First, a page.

CHCCS has been developing an equity plan for its schools for over a year. The plan was originally designed to address racial inequity, but has since been revamped to include other types of inequality such as gender and nationality.
“So if we look at what colleges and universities are really doing, this actually affects all of us, not just one person, but every single one of us—that they’re preparing teachers to teach primarily English-speaking white students who come from a middle class, two-parent, heterosexual, Protestant Christian home,” said Sheldon Lanier, Director of Equity Leadership for CHCCS. “So if you do what I always like to say and you marinate on that statement, then think about every single child in this district who doesn’t fall into that category.”
Lanier presented the updated version of the plan to the Board of Education Thursday. The last time the plan went before the Board in December, members decided to push back voting until it included more details. Lanier said a major part of the plan is that newly hired teachers will immediately dive into understanding equity.
“The very first day that they come in, they’re going to have a day of nothing but me,” he said. “Before they get any other type of HR or introduction to the district, they’re going to get an introduction to equity, because we definitely want to make sure they realize and they understand that we are about the work.”
The work will include everything from fair discipline policies to equity-related professional courses for teachers. But Board Member Andrew Davidson said he isn’t sure if CHCCS has the right technology to support the teaching courses.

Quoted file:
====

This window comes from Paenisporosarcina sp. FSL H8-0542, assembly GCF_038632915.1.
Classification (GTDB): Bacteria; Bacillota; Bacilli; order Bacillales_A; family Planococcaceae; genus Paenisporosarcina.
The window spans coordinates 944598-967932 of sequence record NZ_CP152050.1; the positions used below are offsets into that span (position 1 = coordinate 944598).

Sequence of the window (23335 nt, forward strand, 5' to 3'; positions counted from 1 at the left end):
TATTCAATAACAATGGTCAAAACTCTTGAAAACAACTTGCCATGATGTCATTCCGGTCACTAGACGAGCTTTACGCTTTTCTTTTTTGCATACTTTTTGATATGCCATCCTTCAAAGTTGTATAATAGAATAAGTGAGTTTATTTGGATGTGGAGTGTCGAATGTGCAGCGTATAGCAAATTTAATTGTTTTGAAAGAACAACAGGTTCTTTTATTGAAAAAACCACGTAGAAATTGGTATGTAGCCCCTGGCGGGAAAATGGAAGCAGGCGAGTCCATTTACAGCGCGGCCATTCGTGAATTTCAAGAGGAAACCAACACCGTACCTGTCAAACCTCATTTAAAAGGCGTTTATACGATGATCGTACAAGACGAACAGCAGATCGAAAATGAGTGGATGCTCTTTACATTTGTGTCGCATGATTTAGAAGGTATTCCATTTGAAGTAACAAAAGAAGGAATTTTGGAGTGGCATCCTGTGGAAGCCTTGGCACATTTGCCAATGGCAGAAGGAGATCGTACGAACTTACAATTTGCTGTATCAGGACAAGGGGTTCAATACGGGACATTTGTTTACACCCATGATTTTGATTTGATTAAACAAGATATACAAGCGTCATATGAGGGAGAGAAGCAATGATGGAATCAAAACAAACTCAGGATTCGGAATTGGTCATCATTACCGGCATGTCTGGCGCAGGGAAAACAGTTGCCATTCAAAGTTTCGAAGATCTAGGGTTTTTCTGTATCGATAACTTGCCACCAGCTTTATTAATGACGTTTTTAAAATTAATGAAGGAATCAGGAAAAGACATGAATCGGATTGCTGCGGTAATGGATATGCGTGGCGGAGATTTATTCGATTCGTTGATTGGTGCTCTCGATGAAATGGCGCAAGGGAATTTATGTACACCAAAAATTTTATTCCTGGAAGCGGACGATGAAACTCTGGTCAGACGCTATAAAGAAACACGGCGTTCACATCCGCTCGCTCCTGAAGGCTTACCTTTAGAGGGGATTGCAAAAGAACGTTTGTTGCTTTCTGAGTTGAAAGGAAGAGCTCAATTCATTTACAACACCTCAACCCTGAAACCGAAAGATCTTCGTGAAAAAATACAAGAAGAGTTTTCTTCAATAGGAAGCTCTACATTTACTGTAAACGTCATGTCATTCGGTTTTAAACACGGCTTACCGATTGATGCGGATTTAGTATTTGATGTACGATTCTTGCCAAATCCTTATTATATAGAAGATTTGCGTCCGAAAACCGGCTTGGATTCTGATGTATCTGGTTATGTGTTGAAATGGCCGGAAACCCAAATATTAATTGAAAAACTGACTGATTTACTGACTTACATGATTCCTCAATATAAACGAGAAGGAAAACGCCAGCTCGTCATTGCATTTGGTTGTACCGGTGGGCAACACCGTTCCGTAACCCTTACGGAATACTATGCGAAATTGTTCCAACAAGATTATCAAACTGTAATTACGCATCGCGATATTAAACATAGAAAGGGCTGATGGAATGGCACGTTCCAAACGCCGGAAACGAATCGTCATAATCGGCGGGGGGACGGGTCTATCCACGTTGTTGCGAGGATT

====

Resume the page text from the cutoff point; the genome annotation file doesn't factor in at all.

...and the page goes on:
“I don’t think we’re going to get as much return on these courses until we invest into more robust IT systems that will pull the data out that we need,” he said. “So, we’ll spend money on these courses and they won’t be as effective.”
A major point in the plan is how inequality in disciplining students can affect how those students perform in school. CHCCS did a study last year and found that minority students were disciplined at a much higher rate.
Board Member Joal Hall Broun said discipline should be studied as often as students are graded, to ensure that no one falls in the cracks.
“That should be looked at every nine weeks,” she said. “So that if you need to change something and you see a difference, or a problem or someone doing it well, someone from McDougle, you can have them come over to Smith–I’m just using it as an example, don’t take that as a criticism of either school—it can be changed.”
Lanier said it’s important to understand that the plan can evolve just as students and classrooms do.
“We do realize that there is work that is being done in curriculum,” he said. “We also know that the way that instruction is going to occur is directly aligned with this curriculum, so we are working on those points, so we wanted to make sure that we’re giving ourselves enough time to make sure that we get it right.”
The equity plan passed with a unanimous vote.